The art of making split cane rods by hand is a long but relatively simple process. In this section I am going to give you a rough guide as to how my split cane rods, and replacement rod sections are produced. The picture shows the raw material needed to produce split cane rods- Tonkin bamboo. The culm on the right has undergone the first part of the process The flaming of the culm. This helps to drive any excess moisture from the bamboo and also tempers the cane to give the finished rod a crisp feel. It is also possible to darken the cane to the desired colour or produce a mottled flamed effect.
Nodes are one of the most troublesome parts of producing split cane, Without the the rod makers job would be made alot easier! Each node on each strip must be heated, pressed, filed or sanded flat and straightened. This is one of the most time consuming jobs for the rodmaker, but an essential one too, as without being dealt with properly the nodes can form the weak point in any rod. At this stage the strips are straightened over a heat gun and and rough planed in preparation for final planing, on either adjustable steel forms or specially milled grooved boards.
The most important tool for anybody who hand planes bamboo rods must surely be the Stanley 9 1/2 block plane. The adjustable throat and vey fine adjustment allow the strips of bamboo to be planed slowly and acurately flush with the forms. The blade must be kept razor sharp at all times to avoid digging in or picking up at the nodes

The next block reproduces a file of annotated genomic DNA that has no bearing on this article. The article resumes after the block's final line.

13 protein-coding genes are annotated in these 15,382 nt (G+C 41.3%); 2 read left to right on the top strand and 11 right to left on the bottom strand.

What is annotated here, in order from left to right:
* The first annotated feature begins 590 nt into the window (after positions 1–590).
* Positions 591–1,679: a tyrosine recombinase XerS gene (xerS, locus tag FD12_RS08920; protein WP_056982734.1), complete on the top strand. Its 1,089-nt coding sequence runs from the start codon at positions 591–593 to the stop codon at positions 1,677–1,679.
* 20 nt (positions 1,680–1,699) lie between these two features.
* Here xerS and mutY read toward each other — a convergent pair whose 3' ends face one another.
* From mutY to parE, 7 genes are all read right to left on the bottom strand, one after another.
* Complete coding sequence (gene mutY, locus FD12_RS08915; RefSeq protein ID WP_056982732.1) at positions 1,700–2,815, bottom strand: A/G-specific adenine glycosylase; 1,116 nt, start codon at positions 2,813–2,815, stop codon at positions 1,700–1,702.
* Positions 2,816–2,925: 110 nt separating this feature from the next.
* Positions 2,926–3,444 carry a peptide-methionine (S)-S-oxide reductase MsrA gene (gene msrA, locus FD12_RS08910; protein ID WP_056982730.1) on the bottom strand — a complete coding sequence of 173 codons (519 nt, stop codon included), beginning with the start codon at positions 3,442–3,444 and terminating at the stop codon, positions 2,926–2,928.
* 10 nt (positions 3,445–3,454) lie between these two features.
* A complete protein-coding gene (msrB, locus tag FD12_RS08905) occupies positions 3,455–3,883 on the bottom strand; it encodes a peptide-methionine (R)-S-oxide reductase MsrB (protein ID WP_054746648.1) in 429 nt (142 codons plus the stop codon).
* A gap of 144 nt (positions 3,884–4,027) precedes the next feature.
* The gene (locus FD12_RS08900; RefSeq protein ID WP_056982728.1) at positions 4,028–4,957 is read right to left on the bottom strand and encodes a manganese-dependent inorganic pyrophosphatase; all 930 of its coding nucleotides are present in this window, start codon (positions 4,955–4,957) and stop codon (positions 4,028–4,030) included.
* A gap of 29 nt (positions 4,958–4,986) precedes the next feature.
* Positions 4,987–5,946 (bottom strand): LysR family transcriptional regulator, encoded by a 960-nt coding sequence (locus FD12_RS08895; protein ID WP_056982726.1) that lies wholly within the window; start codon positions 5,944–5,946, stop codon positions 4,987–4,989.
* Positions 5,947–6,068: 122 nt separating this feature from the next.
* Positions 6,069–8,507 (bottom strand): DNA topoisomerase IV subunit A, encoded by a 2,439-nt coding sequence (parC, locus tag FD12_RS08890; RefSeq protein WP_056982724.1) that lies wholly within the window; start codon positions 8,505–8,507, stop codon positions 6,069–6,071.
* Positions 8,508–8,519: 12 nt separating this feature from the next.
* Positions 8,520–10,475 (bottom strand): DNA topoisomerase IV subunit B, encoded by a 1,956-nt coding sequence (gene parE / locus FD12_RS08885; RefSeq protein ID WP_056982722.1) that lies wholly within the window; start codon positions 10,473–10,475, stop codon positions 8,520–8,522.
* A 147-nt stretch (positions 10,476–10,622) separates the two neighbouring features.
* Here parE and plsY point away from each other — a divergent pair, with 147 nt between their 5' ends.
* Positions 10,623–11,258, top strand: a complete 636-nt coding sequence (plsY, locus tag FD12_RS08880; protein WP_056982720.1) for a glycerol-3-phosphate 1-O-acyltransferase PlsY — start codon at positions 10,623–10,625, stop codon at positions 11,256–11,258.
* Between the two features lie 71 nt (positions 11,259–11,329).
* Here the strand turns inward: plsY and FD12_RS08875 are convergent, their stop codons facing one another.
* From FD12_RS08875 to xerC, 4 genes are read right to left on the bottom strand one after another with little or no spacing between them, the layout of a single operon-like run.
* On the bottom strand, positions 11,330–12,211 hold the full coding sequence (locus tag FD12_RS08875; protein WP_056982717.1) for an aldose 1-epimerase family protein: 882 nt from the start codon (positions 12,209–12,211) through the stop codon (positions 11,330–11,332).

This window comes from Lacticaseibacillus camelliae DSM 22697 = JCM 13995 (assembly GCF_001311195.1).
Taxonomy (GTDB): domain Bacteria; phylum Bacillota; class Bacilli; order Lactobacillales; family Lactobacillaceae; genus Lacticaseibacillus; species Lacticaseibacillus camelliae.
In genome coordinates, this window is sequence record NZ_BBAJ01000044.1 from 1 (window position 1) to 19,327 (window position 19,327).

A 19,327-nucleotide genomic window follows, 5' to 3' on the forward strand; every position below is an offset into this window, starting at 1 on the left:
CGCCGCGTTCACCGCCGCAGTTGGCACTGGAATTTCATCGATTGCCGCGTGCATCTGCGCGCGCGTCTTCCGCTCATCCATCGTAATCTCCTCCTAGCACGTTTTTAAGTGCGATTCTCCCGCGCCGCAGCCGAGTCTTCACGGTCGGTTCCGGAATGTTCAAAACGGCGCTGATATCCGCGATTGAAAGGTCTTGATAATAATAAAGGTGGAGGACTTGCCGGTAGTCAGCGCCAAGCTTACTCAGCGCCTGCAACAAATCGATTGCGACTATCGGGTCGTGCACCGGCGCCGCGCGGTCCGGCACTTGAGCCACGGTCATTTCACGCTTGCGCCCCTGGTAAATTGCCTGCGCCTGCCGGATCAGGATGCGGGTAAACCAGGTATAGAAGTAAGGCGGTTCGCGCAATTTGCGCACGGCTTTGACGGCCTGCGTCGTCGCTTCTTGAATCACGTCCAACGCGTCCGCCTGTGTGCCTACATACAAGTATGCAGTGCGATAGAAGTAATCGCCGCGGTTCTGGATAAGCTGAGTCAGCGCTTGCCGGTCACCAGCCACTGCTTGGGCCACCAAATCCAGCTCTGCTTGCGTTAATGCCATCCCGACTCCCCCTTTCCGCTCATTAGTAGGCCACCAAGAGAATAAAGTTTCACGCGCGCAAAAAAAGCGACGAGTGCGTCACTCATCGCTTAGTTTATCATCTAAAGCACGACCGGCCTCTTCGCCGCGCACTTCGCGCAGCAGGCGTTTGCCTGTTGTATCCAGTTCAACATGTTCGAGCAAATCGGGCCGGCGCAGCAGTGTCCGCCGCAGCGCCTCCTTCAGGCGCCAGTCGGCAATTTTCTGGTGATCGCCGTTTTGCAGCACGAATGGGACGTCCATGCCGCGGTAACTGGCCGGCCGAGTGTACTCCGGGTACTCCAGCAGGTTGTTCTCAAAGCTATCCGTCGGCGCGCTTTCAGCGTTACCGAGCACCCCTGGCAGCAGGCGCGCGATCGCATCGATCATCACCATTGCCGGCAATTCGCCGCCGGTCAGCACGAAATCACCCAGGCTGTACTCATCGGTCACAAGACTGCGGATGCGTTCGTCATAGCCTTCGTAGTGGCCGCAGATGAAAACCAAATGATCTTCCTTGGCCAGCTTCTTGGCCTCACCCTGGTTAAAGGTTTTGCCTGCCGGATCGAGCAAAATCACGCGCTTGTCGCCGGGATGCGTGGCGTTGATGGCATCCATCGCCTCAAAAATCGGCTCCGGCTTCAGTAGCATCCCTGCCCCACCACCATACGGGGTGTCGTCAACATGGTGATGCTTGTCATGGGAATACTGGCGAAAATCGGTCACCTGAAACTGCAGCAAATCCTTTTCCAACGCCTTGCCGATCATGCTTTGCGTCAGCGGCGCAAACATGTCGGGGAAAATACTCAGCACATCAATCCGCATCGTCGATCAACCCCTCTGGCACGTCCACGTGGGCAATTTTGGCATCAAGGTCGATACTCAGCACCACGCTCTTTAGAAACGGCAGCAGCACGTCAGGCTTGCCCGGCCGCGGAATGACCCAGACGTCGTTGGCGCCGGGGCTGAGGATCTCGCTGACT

Once all six strips have been planed in the planing forms they are ready to be glued together. Once the glue has been applied to all of the strips the rod section is bound together. Many rodmakers use linen thread for this purpose as it shrinks when wetted ( when cleaning up the glue). I however prefer to use thick monofilament fishing line, this is very stretchy and if applied under pressure will squeeze the rod section together whilst the glue sets.
The next step is to split the cane into the six strips we will require for each rod section. I split all of my cane by hand, which allows the cane to split along the grain, many of the production rod companies used to saw their cane on a band saw. Whether this makes a difference to the finished rod is debatable!